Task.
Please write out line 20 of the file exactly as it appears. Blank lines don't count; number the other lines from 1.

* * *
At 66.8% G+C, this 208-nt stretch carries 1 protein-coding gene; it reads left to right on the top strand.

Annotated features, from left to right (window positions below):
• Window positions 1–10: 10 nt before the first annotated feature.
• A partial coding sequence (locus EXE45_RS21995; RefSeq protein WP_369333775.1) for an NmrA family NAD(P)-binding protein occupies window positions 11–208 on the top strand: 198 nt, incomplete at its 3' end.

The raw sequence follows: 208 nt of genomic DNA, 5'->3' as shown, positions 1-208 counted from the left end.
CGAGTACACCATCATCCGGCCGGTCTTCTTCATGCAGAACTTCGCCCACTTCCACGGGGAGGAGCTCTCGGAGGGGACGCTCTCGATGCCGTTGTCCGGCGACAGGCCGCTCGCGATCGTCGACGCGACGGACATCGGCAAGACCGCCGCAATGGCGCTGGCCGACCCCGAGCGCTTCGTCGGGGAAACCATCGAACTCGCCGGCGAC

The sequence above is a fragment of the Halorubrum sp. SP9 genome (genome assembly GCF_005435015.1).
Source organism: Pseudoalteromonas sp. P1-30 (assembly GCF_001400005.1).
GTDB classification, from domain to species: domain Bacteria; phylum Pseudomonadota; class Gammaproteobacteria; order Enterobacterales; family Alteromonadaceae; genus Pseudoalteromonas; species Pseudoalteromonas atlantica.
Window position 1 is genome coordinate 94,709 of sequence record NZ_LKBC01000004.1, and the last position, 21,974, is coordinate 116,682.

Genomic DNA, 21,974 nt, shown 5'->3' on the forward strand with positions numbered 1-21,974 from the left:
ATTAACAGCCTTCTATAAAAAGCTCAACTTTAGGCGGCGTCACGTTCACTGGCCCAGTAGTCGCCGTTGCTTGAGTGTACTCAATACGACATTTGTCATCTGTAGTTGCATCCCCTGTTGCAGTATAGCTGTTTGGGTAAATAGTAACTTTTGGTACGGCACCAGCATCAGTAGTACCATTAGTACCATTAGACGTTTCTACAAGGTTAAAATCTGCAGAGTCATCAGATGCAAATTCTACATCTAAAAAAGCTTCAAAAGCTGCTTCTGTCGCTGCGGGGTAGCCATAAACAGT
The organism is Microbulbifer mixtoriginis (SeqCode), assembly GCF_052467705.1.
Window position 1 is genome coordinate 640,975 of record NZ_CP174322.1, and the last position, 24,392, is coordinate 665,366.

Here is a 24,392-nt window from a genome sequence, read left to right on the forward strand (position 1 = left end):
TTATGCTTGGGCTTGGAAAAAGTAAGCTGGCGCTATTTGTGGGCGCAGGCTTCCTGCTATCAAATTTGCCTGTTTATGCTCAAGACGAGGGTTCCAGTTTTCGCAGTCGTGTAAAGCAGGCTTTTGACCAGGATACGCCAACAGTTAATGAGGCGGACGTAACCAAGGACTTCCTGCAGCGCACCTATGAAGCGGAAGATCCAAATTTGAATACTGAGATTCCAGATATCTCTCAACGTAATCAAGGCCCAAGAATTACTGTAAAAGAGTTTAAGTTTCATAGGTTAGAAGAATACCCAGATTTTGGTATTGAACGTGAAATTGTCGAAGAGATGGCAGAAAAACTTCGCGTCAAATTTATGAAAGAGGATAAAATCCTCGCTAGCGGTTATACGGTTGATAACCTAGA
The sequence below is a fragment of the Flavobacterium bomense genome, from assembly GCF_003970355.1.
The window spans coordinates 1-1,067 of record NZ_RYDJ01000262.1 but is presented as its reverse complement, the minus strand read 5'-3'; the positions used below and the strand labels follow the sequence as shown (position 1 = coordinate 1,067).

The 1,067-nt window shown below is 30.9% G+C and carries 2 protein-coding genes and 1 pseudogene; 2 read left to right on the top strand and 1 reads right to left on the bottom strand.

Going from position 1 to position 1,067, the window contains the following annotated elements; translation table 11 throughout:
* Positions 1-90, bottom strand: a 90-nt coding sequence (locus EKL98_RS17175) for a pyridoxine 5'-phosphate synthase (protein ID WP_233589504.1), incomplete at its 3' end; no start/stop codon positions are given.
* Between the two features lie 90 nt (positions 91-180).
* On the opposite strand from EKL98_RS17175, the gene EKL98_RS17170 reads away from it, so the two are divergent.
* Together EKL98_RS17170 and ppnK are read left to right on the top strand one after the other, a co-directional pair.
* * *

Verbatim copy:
Going from position 1 to position 1,067, the window contains the following annotated elements; translation table 11 throughout: